It was an amazing tour of duty, full of danger every day, full of travel from the Syrian border to Fallujah and all places in between. I met many friends there, Americans and Iraqis alike. I returned with a severe case of PTSD as well as moral and spiritual injuries that have afflicted me since. I really understand T. E. Lawrence, better known by most as Lawrence Of Arabia who wrote:

“We were fond together because of the sweep of open places, the taste of wide winds, the sunlight, and the hopes in which we worked. The morning freshness of the world-to-be intoxicated us. We were wrought up with ideas inexpressible and vaporous, but to be fought for. We lived many lives in those whirling campaigns, never sparing ourselves: yet when we achieved and the new world dawned, the old men came out again and took our victory to remake in the likeness of the former world they knew. Youth could win, but had not learned to keep, and was pitiably weak against age. We stammered that we had worked for a new heaven and a new earth, and they thanked us kindly and made their peace.”

You see I went to war as a volunteer. I was eager to go, and as I said I would have remained longer. When I left I felt like I was abandoning my Americans and Iraqis. When I left, the Navy Chaplain who followed the one I served under deferred on having my replacement and in a sense abandoning those Americans and Iraqis that I was the only Chaplain serving. My replacement was sent to an Army team in Mosul.

I left Iraq questioning everything that I had went there believing: about the justness of the war, about my country’s leadership, the political party I had been a part of for three decades, and my faith as a Christian.

I have written much about my experience in Iraq and how even today I have a deep regard for the Iraqi people and their hopes for a better future. However, I wonder if what Lawrence wrote will be true:

“We had been hopelessly labouring to plough waste lands; to make nationality grow in a place full of the certainty of God… Among the tribes our creed could be only like the desert grass – a beautiful swift seeming of spring; which, after a day’s heat, fell dusty.”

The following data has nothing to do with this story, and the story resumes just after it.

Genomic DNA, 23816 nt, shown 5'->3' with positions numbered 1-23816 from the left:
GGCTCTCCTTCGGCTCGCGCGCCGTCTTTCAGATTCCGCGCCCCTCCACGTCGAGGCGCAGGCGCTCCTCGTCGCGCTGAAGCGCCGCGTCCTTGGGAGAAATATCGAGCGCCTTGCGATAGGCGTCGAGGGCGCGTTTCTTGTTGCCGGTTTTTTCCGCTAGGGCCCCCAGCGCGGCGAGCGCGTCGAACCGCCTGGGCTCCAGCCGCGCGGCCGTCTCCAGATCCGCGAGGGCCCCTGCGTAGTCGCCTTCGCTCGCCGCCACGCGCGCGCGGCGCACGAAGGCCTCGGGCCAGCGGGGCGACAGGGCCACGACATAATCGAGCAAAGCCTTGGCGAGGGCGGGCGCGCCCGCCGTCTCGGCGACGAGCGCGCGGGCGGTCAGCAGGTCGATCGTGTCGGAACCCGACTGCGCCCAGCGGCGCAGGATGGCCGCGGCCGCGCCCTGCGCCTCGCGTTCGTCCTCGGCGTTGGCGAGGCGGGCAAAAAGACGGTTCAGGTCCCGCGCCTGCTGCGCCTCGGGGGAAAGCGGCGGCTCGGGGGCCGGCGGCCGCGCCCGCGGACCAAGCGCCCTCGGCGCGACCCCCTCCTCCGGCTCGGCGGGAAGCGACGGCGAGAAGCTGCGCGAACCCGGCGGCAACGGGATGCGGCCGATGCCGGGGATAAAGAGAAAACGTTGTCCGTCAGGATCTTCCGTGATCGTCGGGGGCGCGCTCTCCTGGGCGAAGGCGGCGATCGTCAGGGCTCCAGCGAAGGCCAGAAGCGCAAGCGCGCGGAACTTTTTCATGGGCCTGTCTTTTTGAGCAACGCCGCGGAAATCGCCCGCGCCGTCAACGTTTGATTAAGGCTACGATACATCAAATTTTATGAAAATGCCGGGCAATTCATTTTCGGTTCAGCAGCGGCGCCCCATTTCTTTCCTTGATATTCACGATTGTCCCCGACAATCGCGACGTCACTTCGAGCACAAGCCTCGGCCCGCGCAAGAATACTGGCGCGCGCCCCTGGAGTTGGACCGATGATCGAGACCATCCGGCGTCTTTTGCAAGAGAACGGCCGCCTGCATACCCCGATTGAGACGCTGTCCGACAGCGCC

vault-von-saddam-statue-fall-itn-640x360

In 2003 the United States invaded Iraq and made short work of that country’s military. Many Iraqis of all creeds looked upon the US and coalition forces as liberators but within a few months the illusion was over. Within weeks of the overthrow of Saddam, the US military personnel and leaders who were working with Iraqi officials, both military and civilian to get the country back on its feet were replaced by the Bush administration.

rumsfeld-bremer-2

In their place a new entity, the Coalition Provisional Authority was created and staffed. The first administrator of the entity was retired Army Lieutenant General Jay Garner. He had much experience in Iraq but was sacked quickly by Secretary of Defense Donald Rumsfeld for not conducting an immediate purge of members of the Baathist Party from key positions in the civil service or security forces, or implementing the agenda of the administration.

After Garner’s dismissal the CPA was led by Ambassador L. Paul Bremer, a man who had no experience in the Arab world, much less in Iraq. Bremer and his staff, most of who had little experience or knowledge of the country created conditions that directly led the the Iraq insurgency, the sacrifice of thousands of American and allied lives and the loss of friendship of the Iraqi people. They also gave a a bloodless strategic victory to Iraq’s traditional enemy and oppressor Iran, which became a dominant regional power without having to worry about their traditional Arab nemesis.